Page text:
Really, I think the fears of Bitcoin crashing are overblown. Right now Bitcoin has a capitalization of almost 800 million. Quite a bit, but nothing like the 68 billion capitalization of eBay (PayPal). At LEAST a billion or two of that can be contributed to PayPal. And people think Bitcoin is over valued at a fraction of that? When Bitcoin arguably better addresses the same problems of facilitating transactions, only better, cheaper, more securely?

about a year and a half ago

Will Legitimacy Spoil Bitcoin?

paulsnx2 Re:Defation (490 comments)

Especially to the Bankers who are used to a currency expanding by letting them print money.

The horrors that monetary expansion should go to wages and savings!

about a year and a half ago

Who Would Actually Build an Ubuntu Smartphone?

paulsnx2 Many of us welcome true mobile computing... (230 comments)

I would like to do actual development on a smart phone, and why not? It has more hundreds of times the computing power of mainframe I, as a student, shared with the entire university!

I want an app that lets me use any computer and keyboard to connect to my phone, and use it as a gateway to the cloud, to hold my personal work, etc.

about a year and a half ago

Android Options Mean "Best" Browsers Might Surprise You

paulsnx2 Just proving the point (251 comments)

Walling yourself up and limiting consumer choices and controlling the platform ...

It works for Apple for the natural 20 percent of the market where people will tolerate limited choices. Apple got ahead of the curve with the IPod, IPhone, and IPad. But they are destine to drop back to their natural 20 percent. The rest of us demand more control, more chaos, and more competition.

about 2 years ago

German Copyright Bill Would Let Publishers Charge Search Engines For Excerpts

paulsnx2 Yea Google! (114 comments)

Seriously, Germany's copyright views should be canned by anyone willing to take up the fight.

about 2 years ago

NPD Group Analysts Say Windows 8 Sales Sluggish

paulsnx2 It isn't Windows 8 I find to be the barrier... (269 comments)

It is the secure boot technology. I don't want to buy a laptop or desktop that does not easily let me use the Operating System of my own build and choice.

about 2 years ago

Gas Prices Jump; California Hardest Hit

paulsnx2 Gasoline is an Imported Commodity (402 comments)

The price of Gas is not reacting to a Supply vs Demand price rise. 2005 remains the peak of oil consumption in the U.S.

On the other hand, we are producing more oil. Why hasn't the price fallen?

We have embarked on QE3 (after QE2 and QE1). We are printing money and injecting it into the Financial Institutions on Wall Street. Obviously countries who have been producing products for the United States (like oil) for decades and decades know that the value of the dollar is going to slide. Not saying crash necessarily, but there isn't any doubt in the world it is going to slide.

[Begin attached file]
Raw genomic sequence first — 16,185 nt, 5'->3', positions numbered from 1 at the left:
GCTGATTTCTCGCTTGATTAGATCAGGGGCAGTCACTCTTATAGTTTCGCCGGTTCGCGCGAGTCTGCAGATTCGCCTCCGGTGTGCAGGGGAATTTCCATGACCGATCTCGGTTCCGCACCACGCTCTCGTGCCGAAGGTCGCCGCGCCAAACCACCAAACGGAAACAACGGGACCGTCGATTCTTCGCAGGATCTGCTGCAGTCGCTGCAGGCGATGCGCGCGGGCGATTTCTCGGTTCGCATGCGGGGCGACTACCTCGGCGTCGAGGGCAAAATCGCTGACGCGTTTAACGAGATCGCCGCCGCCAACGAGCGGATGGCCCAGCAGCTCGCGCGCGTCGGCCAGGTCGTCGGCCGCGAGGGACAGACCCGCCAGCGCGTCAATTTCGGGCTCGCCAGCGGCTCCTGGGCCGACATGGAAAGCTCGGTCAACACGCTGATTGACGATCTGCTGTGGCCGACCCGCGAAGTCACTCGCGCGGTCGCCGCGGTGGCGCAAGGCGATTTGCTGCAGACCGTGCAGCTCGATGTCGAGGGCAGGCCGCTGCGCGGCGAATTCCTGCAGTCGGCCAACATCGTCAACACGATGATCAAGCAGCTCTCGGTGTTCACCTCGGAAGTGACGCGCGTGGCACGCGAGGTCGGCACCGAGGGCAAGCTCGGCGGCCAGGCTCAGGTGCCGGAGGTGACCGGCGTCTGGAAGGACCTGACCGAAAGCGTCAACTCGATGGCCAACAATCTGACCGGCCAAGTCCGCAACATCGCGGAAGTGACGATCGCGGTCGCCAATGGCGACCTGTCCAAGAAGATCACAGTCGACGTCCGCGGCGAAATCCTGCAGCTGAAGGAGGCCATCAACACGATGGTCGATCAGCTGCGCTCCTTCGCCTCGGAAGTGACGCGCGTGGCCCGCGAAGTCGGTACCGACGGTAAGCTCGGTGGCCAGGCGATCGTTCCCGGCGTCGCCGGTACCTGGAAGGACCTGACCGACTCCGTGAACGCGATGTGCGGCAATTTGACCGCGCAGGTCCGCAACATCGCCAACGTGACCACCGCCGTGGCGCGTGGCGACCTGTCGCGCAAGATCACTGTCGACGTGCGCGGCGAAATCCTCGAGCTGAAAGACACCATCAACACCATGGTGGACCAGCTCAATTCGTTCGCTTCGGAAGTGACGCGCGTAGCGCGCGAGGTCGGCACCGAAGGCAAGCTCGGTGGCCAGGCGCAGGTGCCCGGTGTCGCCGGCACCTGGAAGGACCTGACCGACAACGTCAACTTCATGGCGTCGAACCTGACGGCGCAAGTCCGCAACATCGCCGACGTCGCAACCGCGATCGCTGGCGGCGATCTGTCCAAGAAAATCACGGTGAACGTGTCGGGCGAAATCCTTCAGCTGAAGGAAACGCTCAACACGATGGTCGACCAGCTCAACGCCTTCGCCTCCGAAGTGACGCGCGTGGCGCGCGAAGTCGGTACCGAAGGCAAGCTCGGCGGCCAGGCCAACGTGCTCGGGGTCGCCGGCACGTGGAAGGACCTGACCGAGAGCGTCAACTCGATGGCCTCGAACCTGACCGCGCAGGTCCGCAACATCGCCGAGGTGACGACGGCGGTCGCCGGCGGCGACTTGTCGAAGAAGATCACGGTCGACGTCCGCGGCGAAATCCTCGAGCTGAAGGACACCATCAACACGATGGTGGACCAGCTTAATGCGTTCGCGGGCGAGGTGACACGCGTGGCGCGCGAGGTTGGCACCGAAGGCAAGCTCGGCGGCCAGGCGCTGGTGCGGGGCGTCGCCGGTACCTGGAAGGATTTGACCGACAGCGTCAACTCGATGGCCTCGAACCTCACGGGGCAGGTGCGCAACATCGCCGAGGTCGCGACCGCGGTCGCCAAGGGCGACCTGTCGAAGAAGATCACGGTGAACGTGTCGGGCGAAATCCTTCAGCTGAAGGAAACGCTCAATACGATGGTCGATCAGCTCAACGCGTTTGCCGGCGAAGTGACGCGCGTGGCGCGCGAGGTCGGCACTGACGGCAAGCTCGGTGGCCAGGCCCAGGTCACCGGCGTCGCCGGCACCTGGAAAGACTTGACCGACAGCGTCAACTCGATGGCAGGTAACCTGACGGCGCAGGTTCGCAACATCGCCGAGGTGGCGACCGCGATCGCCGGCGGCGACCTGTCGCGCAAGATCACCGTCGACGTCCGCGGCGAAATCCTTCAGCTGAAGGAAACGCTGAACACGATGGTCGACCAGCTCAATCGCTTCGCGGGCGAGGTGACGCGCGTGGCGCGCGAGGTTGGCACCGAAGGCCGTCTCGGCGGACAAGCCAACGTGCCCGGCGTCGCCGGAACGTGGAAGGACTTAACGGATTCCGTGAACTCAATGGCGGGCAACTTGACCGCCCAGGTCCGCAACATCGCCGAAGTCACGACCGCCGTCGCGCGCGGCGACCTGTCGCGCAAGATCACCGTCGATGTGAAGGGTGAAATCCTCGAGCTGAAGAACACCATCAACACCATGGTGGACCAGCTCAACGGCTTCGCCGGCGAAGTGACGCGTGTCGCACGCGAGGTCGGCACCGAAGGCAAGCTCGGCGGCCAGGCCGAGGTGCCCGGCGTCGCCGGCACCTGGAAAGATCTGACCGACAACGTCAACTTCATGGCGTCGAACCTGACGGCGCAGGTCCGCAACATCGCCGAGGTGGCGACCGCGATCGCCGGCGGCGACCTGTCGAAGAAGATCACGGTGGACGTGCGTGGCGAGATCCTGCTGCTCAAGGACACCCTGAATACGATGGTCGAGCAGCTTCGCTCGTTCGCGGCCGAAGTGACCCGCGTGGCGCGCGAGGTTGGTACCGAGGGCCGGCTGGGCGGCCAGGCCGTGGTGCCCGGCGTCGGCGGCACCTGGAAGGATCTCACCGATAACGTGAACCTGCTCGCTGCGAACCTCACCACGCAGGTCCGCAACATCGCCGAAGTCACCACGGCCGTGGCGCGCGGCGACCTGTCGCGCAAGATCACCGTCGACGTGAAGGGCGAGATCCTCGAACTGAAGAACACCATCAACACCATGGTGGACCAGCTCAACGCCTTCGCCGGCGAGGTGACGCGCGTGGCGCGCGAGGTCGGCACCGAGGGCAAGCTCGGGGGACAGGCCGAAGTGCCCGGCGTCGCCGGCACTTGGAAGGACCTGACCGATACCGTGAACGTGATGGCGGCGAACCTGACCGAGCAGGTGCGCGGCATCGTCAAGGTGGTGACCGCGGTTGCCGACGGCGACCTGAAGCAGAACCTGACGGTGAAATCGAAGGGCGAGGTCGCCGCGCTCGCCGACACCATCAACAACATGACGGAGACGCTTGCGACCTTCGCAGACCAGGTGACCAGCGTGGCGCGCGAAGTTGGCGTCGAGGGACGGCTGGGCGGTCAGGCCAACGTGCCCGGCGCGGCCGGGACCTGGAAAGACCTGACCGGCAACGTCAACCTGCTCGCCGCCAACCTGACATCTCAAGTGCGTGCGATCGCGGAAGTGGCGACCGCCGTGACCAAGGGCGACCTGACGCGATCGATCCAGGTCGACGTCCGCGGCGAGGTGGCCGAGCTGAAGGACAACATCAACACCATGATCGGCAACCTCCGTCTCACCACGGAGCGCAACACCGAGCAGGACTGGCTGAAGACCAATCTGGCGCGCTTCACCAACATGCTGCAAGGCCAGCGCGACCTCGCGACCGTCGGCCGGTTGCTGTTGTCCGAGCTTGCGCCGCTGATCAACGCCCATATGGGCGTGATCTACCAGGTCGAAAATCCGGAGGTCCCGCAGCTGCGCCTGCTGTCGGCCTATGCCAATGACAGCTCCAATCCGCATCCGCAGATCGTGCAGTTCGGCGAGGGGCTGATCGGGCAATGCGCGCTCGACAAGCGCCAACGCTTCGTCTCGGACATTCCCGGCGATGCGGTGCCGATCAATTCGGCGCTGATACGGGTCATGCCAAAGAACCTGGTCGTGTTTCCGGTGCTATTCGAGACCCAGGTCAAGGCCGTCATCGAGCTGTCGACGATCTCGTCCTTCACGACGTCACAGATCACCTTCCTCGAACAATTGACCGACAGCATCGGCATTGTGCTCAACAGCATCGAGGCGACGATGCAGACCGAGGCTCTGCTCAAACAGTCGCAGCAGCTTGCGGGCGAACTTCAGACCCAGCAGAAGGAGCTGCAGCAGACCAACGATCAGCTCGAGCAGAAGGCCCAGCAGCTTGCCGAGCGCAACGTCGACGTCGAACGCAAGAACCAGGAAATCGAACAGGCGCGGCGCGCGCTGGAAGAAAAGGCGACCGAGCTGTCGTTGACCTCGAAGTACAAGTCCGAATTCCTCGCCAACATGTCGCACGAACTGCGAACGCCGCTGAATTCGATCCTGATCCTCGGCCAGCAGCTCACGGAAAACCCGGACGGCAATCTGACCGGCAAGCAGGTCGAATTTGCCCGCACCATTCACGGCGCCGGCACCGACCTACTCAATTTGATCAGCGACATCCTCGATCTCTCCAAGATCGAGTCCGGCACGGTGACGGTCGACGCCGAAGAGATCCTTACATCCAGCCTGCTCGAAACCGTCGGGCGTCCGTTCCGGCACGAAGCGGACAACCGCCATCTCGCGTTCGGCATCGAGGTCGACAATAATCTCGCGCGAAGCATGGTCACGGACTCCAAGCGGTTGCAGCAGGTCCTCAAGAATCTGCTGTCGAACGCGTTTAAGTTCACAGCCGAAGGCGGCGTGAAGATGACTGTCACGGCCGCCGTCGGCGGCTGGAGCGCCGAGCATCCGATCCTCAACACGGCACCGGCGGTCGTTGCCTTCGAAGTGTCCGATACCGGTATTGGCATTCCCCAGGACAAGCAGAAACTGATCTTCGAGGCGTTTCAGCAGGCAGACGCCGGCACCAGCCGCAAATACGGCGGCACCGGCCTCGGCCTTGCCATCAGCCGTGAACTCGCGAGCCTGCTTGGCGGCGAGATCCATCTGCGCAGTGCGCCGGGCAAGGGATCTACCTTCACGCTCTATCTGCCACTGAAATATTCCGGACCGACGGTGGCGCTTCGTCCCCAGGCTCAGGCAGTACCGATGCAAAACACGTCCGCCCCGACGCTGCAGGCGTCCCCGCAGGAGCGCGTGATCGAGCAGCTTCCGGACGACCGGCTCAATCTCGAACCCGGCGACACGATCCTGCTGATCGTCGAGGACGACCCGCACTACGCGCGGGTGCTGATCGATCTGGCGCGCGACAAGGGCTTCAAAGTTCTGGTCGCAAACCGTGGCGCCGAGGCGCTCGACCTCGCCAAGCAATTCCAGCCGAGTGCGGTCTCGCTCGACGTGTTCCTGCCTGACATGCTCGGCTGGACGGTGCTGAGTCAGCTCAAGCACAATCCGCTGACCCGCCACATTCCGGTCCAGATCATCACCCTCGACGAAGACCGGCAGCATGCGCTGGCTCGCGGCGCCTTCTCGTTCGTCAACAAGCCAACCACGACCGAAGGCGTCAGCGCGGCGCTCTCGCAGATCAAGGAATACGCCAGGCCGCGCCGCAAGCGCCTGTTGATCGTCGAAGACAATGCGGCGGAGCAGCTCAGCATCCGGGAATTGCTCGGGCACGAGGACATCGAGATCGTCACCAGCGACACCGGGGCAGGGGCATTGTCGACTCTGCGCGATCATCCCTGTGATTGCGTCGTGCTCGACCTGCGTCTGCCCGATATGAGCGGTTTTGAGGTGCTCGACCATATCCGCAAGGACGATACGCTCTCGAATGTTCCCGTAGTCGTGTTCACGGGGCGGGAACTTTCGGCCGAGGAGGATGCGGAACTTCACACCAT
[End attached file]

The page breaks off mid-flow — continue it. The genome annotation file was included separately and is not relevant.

What do you do if you are such a country? You raise your prices. Because the dollar isn't going to be worth as much going forward.

This is the stated goal of Paul Krugman. Get Inflation up to 5 percent or 6 percent even. That is going to increase (he claims) employment. But prices lag the actual inflation, and wages lag the actual inflation even more.

So the result is going to be higher prices and lower real wages, less ability to buy goods (because we increasingly uses foreign components and raw materials even in domestic goods).

We are proudly following Japan into 20 years of dragging economic activity. And I think that is the up side.

about 2 years ago

Judge Posner Muses on Excessively Strong Patent and Copyright Laws

paulsnx2 Re:Wait, why are drugs different again? (100 comments)

The costs of developing drugs is more like 55 million (on average, including the costs of drug failures) than the 1.3 billion that the drug companies claim. On the face of it, there isn't any way drugs cost as much to develop as the drug companies claim, or (given their revenue) they would be losing money rather than making money (which they most certainly are).

Competition is a good thing. We have never had an industry anywhere in the world that has failed as an industry due to competition. But what the drug companies are saying is that they cannot stand up to competition. Well, why not? Innovation comes from solving problems, not sitting behind government enforced monopolies.

about 2 years ago

Judge Posner Muses on Excessively Strong Patent and Copyright Laws

paulsnx2 Wait, why are drugs different again? (100 comments)

Big Pharma pushes the myth that their investment is Big and is Important, so they really need patents. All the while, they are pulling in huge margins on drugs that are not provably better in many cases than placebos.

You want to do the one thing today that would have the biggest impact on reducing Healthcare costs?

End Patents on Drugs, Genes, Medical devices, and Medical procedures.

All of them.

You still have the FDA to approve quality and safety. Anyone wanting to produce the latest anti-depression drug, or blood pressure medication still must jump through those hoops in insure quality and safety. That is barrier enough for drug companies to recoup R&D costs and gain position in the market place.

But wait! What about the profits?!? Think of the money that drug companies won't be able to make! Think of all the little competitors that will be able to leverage existing technology and undercut our costs! Think of all the little stinking improvements little companies could make to drugs and devices to displace the big companies on which we all depend!


about 2 years ago

US To Drive 3,000 Wi-Fi Linked Vehicles In Massive Crash Avoidance Trial

paulsnx2 This is how it *really* starts.... (89 comments)

And this is how it begins. First the computers keep you from crashing your car. Then they are injected into every car.

Then they eliminate us all.

about 2 years ago



Petition to Obama to Submit ACTA to the Senate for

paulsnx2 paulsnx2 writes  |  more than 2 years ago

paulsnx2 writes "ACTA was negotiated in Secret with a select set of countries and corporate interests. FOIA requests were denied on grounds of "National Security." Then rather than debate the merits of this trade agreement in the Senate (per the Constitution) ACTA was signed by the US via Executive Agreement. This petition points out that ACTA, SOPA, and PIPA represent efforts by the same groups of Rights Holders to manage the Internet. Give us the chance to defeat ACTA the way we defeated SOPA and PIPA."
Link to Original Source